Dem rep: 'Dreamer' shouldn't have been deported

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The deportation, his lawyers claim, is the first of its kind under the administration of President Donald Trump, a fact disputed by the Department of Homeland Security.

On Feb. 17, Juan Manuel Montes, 23, was apprehended by a U.S. Customs and Border Protection officer after leaving his girlfriend's residence, where he had dinner dinner, and while waiting for a ride home, according to a report by USA Today. But it said Montes acknowledged under oath that he entered the country illegally on February 19, forcing him to lose status because it was an admission that he left without required permission.

Court records show that Montes has a conviction for shoplifting in January 2016, for which he received probation, and three for driving without a license.

"Juan Manuel was funneled across the border without so much as a piece of paper to explain why or how", Nora A. Preciado, a staff attorney at NILC, said.

A 23-year-old man has sued the Trump administration over his deportation to Mexico in February, saying he has permission to live and work in the United States under an Obama-era immigration program that protects young people who were brought into the country illegally as children.

Curiel will be asked to decide whether U.S. Customs and Border Protection should release information on Montes' deportation to his team of attorneys, the outlet reported.

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As USA Today reported Tuesday, it's the first known deportation of a DACA recipient. "I miss my job". The president has said both that DACA is "one of the most unconstitutional actions ever undertaken by a President", while also noting that "DREAMers shouldn't be very anxious".

Montes and his lawyers are caught in a public, high-stakes fight with the Department of Homeland Security. On Wednesday, the judge was assigned a blockbuster case: The lawsuit filed by a dreamer who argues that he was unlawfully deported. He started taking welding classes at a Southern California community college and paid for it by picking crops in California and Arizona.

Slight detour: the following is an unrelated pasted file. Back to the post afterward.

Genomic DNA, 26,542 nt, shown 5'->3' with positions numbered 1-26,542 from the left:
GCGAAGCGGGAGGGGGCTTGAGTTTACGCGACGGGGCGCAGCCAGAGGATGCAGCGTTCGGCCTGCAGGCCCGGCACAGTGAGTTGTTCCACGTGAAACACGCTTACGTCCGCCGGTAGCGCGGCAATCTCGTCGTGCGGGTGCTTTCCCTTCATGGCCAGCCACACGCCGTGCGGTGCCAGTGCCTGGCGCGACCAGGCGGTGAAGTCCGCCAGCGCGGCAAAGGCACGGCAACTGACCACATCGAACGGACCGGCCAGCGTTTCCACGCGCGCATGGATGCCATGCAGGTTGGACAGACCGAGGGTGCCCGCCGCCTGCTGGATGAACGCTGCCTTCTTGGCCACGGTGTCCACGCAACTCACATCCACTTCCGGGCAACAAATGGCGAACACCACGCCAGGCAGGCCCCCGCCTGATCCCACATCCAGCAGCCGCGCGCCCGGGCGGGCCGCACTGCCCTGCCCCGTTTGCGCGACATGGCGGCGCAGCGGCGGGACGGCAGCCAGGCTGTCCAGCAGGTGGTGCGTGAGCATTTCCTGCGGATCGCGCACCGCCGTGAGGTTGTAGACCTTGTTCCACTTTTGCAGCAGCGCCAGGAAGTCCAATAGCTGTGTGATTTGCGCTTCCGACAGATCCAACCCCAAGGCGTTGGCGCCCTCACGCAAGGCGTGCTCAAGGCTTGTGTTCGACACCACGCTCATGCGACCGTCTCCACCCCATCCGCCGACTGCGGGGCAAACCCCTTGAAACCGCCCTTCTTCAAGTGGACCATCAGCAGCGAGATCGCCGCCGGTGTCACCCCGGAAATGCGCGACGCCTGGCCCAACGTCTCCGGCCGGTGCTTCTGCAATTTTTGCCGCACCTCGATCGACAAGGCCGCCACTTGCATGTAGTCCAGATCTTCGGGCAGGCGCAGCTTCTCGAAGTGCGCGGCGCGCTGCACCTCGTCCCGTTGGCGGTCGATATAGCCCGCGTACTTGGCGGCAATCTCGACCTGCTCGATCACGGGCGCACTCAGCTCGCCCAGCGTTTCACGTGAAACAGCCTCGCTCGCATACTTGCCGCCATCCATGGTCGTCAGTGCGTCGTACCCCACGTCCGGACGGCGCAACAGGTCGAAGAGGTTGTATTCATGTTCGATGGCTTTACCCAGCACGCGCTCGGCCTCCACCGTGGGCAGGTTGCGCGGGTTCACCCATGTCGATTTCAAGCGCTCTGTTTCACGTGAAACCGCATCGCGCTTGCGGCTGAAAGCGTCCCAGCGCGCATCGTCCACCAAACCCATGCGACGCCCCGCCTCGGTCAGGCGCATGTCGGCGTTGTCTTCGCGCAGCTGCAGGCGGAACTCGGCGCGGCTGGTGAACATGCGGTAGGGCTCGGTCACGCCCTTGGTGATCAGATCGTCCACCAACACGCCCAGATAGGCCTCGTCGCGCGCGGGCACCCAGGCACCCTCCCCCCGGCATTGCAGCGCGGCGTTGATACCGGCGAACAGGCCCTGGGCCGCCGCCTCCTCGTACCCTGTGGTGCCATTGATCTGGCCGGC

But the president chose to not revoke the DACA protections Obama had granted to more than 750,000 undocumented immigrants, repeatedly saying they had made new lives here and should be allowed to stay if they play by the rules. Montes alleged that he was made to sign documents without seeing an attorney or an immigration judge, and that he was not given a copy of the documents, according to the Times. The agency acknowledged that his DACA status was valid until 2018 as his suit argues. Curiel will now have to decide whether Trump's administration can legally detain and deport individuals who were guaranteed the right to live and work in the U.S.

Montes suffered a brain injury as a child and has learning disabilities as a result. Their understanding is that the protection was current, according to advocacy group United We Dream.

An undocumented immigrant protected from removal by a law President Trump assured voters he would stand by has been deported back to Mexico, according to USA Today.

Court documents note that the status of DACA recipients is terminated if the individual leaves the US without receiving official permission, a rule known as "advance parole".